Friday June 29, 2012, will mark the day that LinkedIn and Twitter decided that they are just not right for each other. After a three year relationship starting in 2009, direct integration between the two platforms has ended.
The relationship remains on friendly terms with Twitter users still able to tweet through LinkedIn via the optional ‘Share’ button. The way I see it, LinkedIn is just too mature for typical Twitter content and the younger platform has stated that it wants some space from websites and apps “that mimic or reproduce the mainstream Twitter consumer client experience”. Twitter has announced that new guidelines will be introduced over the coming weeks and they will begin to more thoroughly enforce their developer rules of the road, in relation to Twitters API. Will you be keeping an eye out to see which apps will be on the chopping block?
I believe that Twitter now wants users to read and use Twitter via its own platform, not on third party apps and sites using its API. This is possibly due to that fact that Twitter makes most of its revenue from mobile ads. Twitter also has some 500 million users compared to LinkedIn’s 150 million, who are also most likely on Twitter, which begs the question – do they really need LinkedIn?
Has Twitter simply decided to focus their efforts on someone else more suited to their needs? Twitter continues to increase its Facebook integration with better hash-tag, picture and user name support which was introduced just over a month ago. Twitter “needs” Facebook, the cooler, bigger platform, with over 1 billion active users. Twitter is still utilising the lead generation from Facebook to create awareness of its brand through connected tweets and posts, which have the potential to be seen by half a billion more people.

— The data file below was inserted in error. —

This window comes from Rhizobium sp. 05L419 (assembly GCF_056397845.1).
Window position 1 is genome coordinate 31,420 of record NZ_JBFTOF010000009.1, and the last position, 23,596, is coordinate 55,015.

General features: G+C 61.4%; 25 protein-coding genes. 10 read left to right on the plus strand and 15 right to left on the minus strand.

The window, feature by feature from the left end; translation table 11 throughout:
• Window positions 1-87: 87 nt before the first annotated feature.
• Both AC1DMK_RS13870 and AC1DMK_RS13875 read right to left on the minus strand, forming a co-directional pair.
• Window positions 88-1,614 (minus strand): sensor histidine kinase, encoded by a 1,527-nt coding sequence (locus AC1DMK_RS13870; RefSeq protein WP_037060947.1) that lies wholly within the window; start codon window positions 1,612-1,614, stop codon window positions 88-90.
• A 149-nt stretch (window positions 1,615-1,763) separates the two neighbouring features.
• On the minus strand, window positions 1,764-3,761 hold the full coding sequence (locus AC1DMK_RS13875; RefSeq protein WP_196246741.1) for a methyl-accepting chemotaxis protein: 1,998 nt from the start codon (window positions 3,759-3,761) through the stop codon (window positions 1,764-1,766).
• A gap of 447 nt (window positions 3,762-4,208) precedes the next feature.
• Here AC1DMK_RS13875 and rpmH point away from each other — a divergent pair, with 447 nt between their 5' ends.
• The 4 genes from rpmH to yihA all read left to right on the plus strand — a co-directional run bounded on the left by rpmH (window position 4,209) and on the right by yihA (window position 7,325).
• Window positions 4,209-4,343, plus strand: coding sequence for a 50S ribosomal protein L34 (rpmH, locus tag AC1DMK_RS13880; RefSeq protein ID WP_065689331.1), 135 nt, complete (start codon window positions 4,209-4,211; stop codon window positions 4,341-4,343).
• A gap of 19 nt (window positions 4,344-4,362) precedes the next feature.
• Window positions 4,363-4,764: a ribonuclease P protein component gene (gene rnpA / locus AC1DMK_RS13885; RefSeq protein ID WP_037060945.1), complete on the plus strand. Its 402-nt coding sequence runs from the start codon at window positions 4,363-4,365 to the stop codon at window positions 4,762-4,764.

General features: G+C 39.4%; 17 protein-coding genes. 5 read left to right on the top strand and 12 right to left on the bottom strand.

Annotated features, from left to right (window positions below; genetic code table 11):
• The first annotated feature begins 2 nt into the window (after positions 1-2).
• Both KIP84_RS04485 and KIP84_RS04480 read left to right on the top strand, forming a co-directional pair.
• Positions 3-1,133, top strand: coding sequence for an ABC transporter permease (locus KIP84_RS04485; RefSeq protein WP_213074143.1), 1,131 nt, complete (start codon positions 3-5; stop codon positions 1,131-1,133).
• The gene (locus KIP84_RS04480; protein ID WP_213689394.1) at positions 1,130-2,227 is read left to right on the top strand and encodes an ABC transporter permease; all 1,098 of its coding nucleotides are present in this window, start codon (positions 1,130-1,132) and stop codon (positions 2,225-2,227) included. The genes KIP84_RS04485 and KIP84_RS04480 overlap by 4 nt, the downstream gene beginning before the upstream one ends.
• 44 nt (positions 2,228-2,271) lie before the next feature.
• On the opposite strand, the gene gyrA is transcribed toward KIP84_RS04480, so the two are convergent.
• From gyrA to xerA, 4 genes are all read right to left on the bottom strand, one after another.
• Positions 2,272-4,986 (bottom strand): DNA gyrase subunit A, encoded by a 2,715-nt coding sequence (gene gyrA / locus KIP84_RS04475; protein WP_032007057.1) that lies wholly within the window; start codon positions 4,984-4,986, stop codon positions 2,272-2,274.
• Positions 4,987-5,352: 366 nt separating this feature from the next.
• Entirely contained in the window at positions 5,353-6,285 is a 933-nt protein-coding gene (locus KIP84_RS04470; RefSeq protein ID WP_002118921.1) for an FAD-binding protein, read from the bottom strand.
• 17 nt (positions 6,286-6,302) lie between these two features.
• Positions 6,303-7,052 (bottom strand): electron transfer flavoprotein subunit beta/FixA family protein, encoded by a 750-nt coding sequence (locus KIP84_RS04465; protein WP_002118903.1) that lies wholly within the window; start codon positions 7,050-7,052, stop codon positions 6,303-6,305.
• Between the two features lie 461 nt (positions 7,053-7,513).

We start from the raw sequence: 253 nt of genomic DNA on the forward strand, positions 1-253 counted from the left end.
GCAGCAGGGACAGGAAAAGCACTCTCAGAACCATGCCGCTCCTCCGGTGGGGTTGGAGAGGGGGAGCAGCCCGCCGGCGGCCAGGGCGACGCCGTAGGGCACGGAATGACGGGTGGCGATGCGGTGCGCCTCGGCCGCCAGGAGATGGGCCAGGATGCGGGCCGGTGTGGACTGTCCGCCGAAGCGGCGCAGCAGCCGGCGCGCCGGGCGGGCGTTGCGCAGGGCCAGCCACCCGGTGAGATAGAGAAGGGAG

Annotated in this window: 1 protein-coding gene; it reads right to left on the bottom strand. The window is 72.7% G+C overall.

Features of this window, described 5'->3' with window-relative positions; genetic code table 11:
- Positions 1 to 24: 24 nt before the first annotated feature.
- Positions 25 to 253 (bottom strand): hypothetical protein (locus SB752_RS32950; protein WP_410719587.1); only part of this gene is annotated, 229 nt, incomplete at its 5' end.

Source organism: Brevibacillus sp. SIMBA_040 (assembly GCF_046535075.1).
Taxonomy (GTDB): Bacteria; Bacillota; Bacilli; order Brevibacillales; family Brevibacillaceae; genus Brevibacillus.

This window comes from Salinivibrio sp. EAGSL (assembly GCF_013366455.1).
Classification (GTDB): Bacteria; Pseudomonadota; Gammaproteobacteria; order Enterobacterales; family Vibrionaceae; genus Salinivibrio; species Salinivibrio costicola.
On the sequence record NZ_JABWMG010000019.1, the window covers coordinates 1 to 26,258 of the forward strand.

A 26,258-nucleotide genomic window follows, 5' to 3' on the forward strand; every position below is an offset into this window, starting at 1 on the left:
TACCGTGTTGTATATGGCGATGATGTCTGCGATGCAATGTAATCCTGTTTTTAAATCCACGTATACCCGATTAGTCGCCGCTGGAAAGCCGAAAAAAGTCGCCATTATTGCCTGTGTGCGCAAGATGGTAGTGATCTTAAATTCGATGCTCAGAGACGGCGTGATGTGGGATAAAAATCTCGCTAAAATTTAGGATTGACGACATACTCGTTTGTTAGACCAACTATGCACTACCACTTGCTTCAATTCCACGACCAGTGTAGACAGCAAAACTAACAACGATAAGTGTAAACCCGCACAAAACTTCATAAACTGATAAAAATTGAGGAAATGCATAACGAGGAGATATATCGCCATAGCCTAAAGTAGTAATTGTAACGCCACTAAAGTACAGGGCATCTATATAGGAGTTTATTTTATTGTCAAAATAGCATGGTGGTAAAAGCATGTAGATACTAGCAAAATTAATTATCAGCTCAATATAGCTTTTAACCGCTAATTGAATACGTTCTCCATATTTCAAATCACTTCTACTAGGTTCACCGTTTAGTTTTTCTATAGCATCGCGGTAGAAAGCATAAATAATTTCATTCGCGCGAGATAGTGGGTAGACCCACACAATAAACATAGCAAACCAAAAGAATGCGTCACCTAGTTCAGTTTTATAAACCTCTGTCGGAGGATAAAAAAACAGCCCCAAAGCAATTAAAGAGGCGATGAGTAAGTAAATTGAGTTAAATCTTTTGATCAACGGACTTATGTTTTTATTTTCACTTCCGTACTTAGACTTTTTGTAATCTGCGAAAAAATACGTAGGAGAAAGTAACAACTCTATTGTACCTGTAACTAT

It seems as though Twitter does not want LinkedIn anymore, maybe it was LinkedIn’s ‘slip up’ where up to 161 million users keys were stolen by hackers, but is this the wisest choice for Twitter? The social skinny points out that every second, two new users join LinkedIn, and that 49% of users have an income over $100,000, cha ching!
As Twitter grows over the coming years, will we see it dump other connections like the new Amex integration program? Perhaps we will see Twitter emerge from the shadows of Facebook where it simply buys its integrated connections if it feels a slight threat *cough* Instagram. Although Twitter wishes to remain pure to its online user experience perhaps removing a relationship with a company which is fast growing after just a short three years will see a missed opportunity of user growth surpass them.
Joel West is a third year public relations and marketing student at the University of Wollongong, currently completing an internship with Social@Ogilvy.
By Joel West.